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Article Dans Une Revue British Journal of Sports Medicine Année : 2021

Sleep and the athlete: narrative review and 2021 expert consensus recommendations

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Neil P. Walsh
  • Fonction : Auteur
Shona L. Halson
  • Fonction : Auteur
Charli Sargent
  • Fonction : Auteur
Gregory D. Roach
  • Fonction : Auteur
Luke Gupta
  • Fonction : Auteur
Jonathan Leeder
  • Fonction : Auteur
Hugh H. Fullagar
  • Fonction : Auteur
Ben J. Edwards
  • Fonction : Auteur
Samuel A. Pullinger
  • Fonction : Auteur
Colin M. Robertson
  • Fonction : Auteur
Jatin G. Burniston
  • Fonction : Auteur
Michele Lastella
  • Fonction : Auteur
Yann Le Meur
  • Fonction : Auteur
  • PersonId : 1012604
Amy M. Bender
  • Fonction : Auteur
Michael A. Grandner
  • Fonction : Auteur
Charles H. Samuels
  • Fonction : Auteur


Elite athletes are particularly susceptible to sleep inadequacies, characterised by habitual short sleep (<7 hours/night) and poor sleep quality (eg, sleep fragmentation). Athletic performance is reduced by a night or more without sleep, but the influence on performance of partial sleep restriction over 1-3 nights, a more real-world scenario, remains unclear. Studies investigating sleep in athletes often suffer from inadequate experimental control, a lack of females and questions concerning the validity of the chosen sleep assessment tools. Research only scratches the surface on how sleep influences athlete health. Studies in the wider population show that habitually sleeping <7 hours/night increases susceptibility to respiratory infection. Fortunately, much is known about the salient risk factors for sleep inadequacy in athletes, enabling targeted interventions. For example, athlete sleep is influenced by sport-specific factors (relating to training, travel and competition) and non-sport factors (eg, female gender, stress and anxiety). This expert consensus culminates with a sleep toolbox for practitioners (eg, covering sleep education and screening) to mitigate these risk factors and optimise athlete sleep. A one-size-fits-all approach to athlete sleep recommendations (eg, 7-9 hours/ night) is unlikely ideal for health and performance. We recommend an individualised approach that should consider the athlete's perceived sleep needs. Research is needed into the benefits of napping and sleep extension (eg, banking sleep).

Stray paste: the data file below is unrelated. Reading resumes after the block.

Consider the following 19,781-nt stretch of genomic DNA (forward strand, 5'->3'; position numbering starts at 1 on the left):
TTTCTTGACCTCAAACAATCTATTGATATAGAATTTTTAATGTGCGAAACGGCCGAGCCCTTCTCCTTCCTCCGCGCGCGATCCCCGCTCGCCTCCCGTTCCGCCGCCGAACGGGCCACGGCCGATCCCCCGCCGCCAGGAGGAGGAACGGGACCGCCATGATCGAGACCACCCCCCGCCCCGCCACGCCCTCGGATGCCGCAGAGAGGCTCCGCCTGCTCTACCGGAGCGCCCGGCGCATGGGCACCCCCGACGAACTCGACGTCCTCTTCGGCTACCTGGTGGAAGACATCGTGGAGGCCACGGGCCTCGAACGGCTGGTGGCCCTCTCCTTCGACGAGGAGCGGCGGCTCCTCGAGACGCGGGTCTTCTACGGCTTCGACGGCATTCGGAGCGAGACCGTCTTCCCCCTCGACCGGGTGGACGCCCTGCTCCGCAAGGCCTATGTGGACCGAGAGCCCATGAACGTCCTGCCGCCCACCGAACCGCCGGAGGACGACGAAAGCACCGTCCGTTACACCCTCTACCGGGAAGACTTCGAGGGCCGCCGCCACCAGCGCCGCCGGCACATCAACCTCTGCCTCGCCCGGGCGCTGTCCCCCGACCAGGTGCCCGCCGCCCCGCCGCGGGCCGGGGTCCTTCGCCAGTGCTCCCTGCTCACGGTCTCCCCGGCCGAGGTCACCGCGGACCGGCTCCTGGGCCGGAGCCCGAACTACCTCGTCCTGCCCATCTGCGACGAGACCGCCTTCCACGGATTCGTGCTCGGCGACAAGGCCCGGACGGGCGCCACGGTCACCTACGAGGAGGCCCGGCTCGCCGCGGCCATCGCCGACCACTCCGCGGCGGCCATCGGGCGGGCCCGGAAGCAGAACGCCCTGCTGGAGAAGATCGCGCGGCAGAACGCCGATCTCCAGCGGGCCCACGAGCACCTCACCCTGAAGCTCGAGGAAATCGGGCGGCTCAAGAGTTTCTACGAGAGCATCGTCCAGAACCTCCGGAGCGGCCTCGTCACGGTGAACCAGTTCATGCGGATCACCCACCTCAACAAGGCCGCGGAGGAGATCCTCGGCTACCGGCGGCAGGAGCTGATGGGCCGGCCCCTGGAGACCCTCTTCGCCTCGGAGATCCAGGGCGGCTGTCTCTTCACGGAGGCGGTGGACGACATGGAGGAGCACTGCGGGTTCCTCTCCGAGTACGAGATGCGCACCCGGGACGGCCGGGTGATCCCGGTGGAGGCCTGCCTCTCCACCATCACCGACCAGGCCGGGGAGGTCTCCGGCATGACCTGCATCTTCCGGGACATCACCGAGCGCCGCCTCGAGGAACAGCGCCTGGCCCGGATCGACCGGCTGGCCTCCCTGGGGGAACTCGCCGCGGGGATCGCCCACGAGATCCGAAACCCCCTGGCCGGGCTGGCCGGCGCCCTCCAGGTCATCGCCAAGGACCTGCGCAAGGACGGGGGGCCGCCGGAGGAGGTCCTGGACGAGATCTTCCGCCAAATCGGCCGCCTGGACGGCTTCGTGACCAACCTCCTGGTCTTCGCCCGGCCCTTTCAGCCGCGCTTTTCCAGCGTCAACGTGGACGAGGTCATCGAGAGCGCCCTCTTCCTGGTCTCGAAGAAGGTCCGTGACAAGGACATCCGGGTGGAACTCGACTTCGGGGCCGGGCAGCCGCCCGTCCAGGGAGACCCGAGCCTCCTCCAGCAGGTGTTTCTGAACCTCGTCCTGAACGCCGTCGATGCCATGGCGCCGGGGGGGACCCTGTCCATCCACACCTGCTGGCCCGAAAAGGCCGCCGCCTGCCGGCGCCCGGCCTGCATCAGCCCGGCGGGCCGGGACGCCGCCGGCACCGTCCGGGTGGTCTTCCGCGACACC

Dates et versions

hal-03594672 , version 1 (02-03-2022)



Neil P. Walsh, Shona L. Halson, Charli Sargent, Gregory D. Roach, Mathieu Nedelec, et al.. Sleep and the athlete: narrative review and 2021 expert consensus recommendations. British Journal of Sports Medicine, 2021, 55 (7), pp.356-368. ⟨10.1136/bjsports-2020-102025⟩. ⟨hal-03594672⟩
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